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Struggling financially? These resources could help

June 15th, 2022

Senior couple working on laptop.

Paying $3 for a single capsicum and over $2 for a litre of petrol can be more than a shock to the system. For some, it makes it genuinely difficult to pay the bills.

If you’re struggling financially, you may be wondering if you can dip into your super for some extra cash to help you get through.

In some very limited circumstances, it may be possible to do this – and we’ll let you know how. But there are other options we’d suggest exploring first. Like these:

Talk to your service provider or lender

If you’re having difficulties paying your mortgage, utility bills or insurance premiums, talk to your provider. You’ll find most companies have options to set up a payment plan or temporarily change your loan repayments.

moneysmart is a government website with a whole page dedicated to what to do during times of financial hardship, including how to have this conversation with your provider or lender. One important point they make is to try to take action straight away, as soon as you’re starting to struggle. It might feel uncomfortable, but it can stop things from potentially spiralling out of control.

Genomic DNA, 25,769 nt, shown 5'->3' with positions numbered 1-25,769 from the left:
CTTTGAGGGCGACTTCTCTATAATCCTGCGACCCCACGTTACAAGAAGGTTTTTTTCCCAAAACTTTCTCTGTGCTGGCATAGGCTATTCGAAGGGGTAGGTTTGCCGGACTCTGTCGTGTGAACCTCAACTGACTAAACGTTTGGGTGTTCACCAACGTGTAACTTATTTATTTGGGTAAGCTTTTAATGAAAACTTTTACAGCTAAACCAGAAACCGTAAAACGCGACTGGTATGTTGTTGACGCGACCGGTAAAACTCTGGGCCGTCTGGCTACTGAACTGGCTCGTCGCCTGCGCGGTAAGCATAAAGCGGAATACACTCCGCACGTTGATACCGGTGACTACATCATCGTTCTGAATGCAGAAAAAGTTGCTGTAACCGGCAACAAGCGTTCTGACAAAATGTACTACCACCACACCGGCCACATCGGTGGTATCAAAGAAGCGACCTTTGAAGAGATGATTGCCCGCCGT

Make the most of free counselling services

Did you know the National Debt Helpline can provide you with free financial counselling? This service is independent, confidential and won’t cost you anything. The whole point is to help you tackle your debt problems and get you back on track.

They can also put you in touch with other services if you are in crisis – for example, if you need food, legal help, or urgent accommodation.

Accessing super early

Now you’ve explored the alternatives above, let’s look at when it may be possible to access your super early. There are two main ways:

Compassionate grounds
This is where you need money (for yourself or a dependant) to pay for things such as medical treatment, funeral expenses, or changes to your home for a disability. It’s important to know that the Australian Tax Office, not First Super, is responsible for assessing compassionate grounds applications. So they’re your go-to if you have any questions.

Severe financial hardship
This is where you can’t reasonably meet your immediate living expenses AND you’ve been receiving government income support payments for at least 26 weeks (you may need to prove this). These payments are limited to between $1,000 and $10,000 and will be taxed if you’re under 60. You can find out more on our website.

Need help?

Contact our Member Services Team if you have questions about your super.